Infection cot death link probed
Common bacterial infections could be linked to some cases of unexplained cot death, research suggests.
The study, published in the Lancet, found samples from babies who had died for no apparent reason were more likely to carry potentially harmful bacteria.
Some scientists think bacterial toxins may affect breathing or nerve signals.
But the Great Ormond Street team which carried out the work said the findings did not alter current safety advice given to new parents.
There are around 250 sudden infant deaths a year in the UK, and although some can be proved to be due to an infection or other medical condition, the majority are never fully explained.
Scientists know that there are certain things that parents can do to cut the risk of cot death - such as not smoking during or after pregnancy, and putting babies to sleep on their backs, but the precise reasons why this helps are not completely understood.
The latest research does not prove that bacteria are responsible for any of these unexplained deaths, although it does, according to its authors, suggest a connection between the two.
The researchers took samples from 470 babies who had died suddenly, and tested them for the presence of bacteria, particularly those capable of causing illness, such as Staphylococcus aureus or E. coli.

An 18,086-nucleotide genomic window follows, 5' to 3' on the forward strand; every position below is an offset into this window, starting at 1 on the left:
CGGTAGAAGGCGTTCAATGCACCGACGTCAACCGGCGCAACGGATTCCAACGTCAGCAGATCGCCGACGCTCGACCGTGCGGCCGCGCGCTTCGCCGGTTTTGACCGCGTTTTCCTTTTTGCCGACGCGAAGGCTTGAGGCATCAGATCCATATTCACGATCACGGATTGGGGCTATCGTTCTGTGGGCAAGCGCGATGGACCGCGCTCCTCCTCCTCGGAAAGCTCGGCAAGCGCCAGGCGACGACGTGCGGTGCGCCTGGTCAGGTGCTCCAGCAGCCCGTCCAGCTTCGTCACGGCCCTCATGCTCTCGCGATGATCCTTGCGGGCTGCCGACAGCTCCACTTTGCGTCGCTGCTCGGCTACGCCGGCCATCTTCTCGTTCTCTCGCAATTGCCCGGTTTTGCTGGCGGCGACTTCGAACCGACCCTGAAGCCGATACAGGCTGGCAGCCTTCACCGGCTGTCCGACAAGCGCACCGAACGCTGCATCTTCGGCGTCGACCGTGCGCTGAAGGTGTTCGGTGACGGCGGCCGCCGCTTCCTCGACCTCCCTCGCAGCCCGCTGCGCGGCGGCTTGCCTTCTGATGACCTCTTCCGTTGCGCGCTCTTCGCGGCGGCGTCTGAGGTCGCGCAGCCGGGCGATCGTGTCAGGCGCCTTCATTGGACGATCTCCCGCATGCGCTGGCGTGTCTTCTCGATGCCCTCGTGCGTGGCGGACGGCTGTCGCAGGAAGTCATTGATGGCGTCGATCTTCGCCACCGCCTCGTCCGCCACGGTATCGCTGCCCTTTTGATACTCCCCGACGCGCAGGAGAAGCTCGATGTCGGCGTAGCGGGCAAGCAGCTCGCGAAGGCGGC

In some cases, the cause of death was known to be a bacterial infection, or completely unrelated to infection, for example a heart defect or accident. The rest were entirely unexplained.
Among those known to have died from a bacterial infection, 24% of the bacteria found were potentially harmful, compared with only 11% of those found in the non-infection group.
However, among the "unexplained" group, the figure was 19%, with 16% of bacteria found in this group identified as Staphylococcus, compared with 9% in the non-infection group.
Professor Nigel Klein, one of the study authors, said there were three possible explanations for the difference - pure coincidence, a role for bacteria in causing the death, and the presence of bacteria being due to an unrelated factor which increased the risk of cot death.
He said: "We don't know which one of these is the case, and we certainly can't say at the moment that these bacteria are causing sudden infant death.
"However, it is possible that these bacteria may be more likely to be present in children who are exposed to other risk factors, such as smoking, so this research does reinforce the need for parents to follow existing advice on minimising the risk of cot death."
In a separate commentary in The Lancet, Dr James Morris and Dr Linda Harrison from Lancaster Royal Infirmary said that the study supported the idea that bacteria could be directly contributing to sudden death, perhaps as the poisons they produce interfere with breathing or nerve control.
Professor George Haycock, from the Foundation for the Study of Infant Deaths, said that while bacteria could kill by causing overwhelming infections, such as meningococcal septicaemia, there were studies which suggested that some babies were better suited to dealing with less obvious infections.
"Several studies, some of them funded by us, suggest that small genetic variations in the chemicals that control the inflammatory response to infections and to exposure to toxins may cause some infants to have an exaggerated, possibly overwhelming, inflammatory reaction whereas others might experience little or no disturbance."